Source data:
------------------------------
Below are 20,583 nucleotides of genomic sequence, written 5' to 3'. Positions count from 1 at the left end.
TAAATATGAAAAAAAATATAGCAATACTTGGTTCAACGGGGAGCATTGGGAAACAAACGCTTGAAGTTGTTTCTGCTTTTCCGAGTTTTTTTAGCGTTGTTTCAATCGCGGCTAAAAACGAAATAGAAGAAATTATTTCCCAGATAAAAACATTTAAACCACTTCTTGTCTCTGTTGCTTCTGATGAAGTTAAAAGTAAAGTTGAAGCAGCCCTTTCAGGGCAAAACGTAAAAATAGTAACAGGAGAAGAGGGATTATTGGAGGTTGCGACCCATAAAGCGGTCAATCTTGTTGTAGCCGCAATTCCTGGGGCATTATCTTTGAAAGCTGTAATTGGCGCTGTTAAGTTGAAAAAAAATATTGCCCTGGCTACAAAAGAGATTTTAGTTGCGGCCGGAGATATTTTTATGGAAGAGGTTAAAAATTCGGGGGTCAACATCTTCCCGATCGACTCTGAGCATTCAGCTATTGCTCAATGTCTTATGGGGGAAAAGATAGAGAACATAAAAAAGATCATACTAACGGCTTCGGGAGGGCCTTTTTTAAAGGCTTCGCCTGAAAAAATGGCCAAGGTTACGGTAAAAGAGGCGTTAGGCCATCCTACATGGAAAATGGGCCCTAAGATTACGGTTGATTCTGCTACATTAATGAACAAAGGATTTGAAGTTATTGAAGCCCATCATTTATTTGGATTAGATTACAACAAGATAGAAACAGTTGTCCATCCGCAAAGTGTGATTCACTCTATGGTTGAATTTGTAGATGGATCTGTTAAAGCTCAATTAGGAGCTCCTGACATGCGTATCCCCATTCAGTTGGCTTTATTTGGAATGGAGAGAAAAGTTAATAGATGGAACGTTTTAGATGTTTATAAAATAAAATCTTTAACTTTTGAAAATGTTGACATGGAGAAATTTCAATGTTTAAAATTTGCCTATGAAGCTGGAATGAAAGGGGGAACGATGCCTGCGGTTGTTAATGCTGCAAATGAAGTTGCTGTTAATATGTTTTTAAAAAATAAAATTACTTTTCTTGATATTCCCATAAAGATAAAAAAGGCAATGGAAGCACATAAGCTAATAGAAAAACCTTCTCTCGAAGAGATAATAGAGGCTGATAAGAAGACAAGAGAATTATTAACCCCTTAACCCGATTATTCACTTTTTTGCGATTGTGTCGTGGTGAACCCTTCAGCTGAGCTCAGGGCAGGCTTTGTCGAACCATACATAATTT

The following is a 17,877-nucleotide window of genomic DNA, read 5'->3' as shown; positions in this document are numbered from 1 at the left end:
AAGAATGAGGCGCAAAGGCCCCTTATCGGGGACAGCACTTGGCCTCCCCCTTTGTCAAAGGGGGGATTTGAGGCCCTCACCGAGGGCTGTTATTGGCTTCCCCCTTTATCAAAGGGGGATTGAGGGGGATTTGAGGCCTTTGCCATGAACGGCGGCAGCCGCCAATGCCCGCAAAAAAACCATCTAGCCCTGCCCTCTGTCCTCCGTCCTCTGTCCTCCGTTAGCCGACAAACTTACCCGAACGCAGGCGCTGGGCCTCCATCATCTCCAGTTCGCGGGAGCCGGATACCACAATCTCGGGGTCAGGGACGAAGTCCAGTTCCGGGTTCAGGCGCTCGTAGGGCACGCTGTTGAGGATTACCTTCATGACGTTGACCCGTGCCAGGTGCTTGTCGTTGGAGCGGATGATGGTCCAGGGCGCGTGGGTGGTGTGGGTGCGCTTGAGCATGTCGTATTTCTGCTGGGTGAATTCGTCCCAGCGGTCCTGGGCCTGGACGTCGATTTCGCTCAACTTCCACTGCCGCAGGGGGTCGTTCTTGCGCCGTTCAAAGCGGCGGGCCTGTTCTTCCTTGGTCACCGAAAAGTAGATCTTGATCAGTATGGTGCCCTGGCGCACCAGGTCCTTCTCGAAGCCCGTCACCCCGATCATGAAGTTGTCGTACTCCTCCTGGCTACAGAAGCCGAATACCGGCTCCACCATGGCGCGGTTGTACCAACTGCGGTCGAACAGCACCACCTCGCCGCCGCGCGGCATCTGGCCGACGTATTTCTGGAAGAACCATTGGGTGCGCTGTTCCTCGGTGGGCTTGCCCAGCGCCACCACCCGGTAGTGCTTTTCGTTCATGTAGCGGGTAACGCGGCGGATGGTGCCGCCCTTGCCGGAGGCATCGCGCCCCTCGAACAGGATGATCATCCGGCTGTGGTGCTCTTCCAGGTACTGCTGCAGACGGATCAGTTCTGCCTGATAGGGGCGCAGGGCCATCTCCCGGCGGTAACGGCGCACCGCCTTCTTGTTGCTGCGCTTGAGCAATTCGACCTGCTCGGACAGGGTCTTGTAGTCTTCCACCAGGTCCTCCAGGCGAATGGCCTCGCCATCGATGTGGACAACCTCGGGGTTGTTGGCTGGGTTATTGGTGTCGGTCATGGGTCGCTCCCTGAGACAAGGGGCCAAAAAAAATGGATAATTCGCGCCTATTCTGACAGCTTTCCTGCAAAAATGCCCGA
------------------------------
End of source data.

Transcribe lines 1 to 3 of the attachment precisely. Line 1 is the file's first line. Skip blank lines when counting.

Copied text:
Below are 20,583 nucleotides of genomic sequence, written 5' to 3'. Positions count from 1 at the left end.
TAAATATGAAAAAAAATATAGCAATACTTGGTTCAACGGGGAGCATTGGGAAACAAACGCTTGAAGTTGTTTCTGCTTTTCCGAGTTTTTTTAGCGTTGTTTCAATCGCGGCTAAAAACGAAATAGAAGAAATTATTTCCCAGATAAAAACATTTAAACCACTTCTTGTCTCTGTTGCTTCTGATGAAGTTAAAAGTAAAGTTGAAGCAGCCCTTTCAGGGCAAAACGTAAAAATAGTAACAGGAGAAGAGGGATTATTGGAGGTTGCGACCCATAAAGCGGTCAATCTTGTTGTAGCCGCAATTCCTGGGGCATTATCTTTGAAAGCTGTAATTGGCGCTGTTAAGTTGAAAAAAAATATTGCCCTGGCTACAAAAGAGATTTTAGTTGCGGCCGGAGATATTTTTATGGAAGAGGTTAAAAATTCGGGGGTCAACATCTTCCCGATCGACTCTGAGCATTCAGCTATTGCTCAATGTCTTATGGGGGAAAAGATAGAGAACATAAAAAAGATCATACTAACGGCTTCGGGAGGGCCTTTTTTAAAGGCTTCGCCTGAAAAAATGGCCAAGGTTACGGTAAAAGAGGCGTTAGGCCATCCTACATGGAAAATGGGCCCTAAGATTACGGTTGATTCTGCTACATTAATGAACAAAGGATTTGAAGTTATTGAAGCCCATCATTTATTTGGATTAGATTACAACAAGATAGAAACAGTTGTCCATCCGCAAAGTGTGATTCACTCTATGGTTGAATTTGTAGATGGATCTGTTAAAGCTCAATTAGGAGCTCCTGACATGCGTATCCCCATTCAGTTGGCTTTATTTGGAATGGAGAGAAAAGTTAATAGATGGAACGTTTTAGATGTTTATAAAATAAAATCTTTAACTTTTGAAAATGTTGACATGGAGAAATTTCAATGTTTAAAATTTGCCTATGAAGCTGGAATGAAAGGGGGAACGATGCCTGCGGTTGTTAATGCTGCAAATGAAGTTGCTGTTAATATGTTTTTAAAAAATAAAATTACTTTTCTTGATATTCCCATAAAGATAAAAAAGGCAATGGAAGCACATAAGCTAATAGAAAAACCTTCTCTCGAAGAGATAATAGAGGCTGATAAGAAGACAAGAGAATTATTAACCCCTTAACCCGATTATTCACTTTTTTGCGATTGTGTCGTGGTGAACCCTTCAGCTGAGCTCAGGGCAGGCTTTGTCGAACCATACATAATTT

The following is a 17,877-nucleotide window of genomic DNA, read 5'->3' as shown; positions in this document are numbered from 1 at the left end: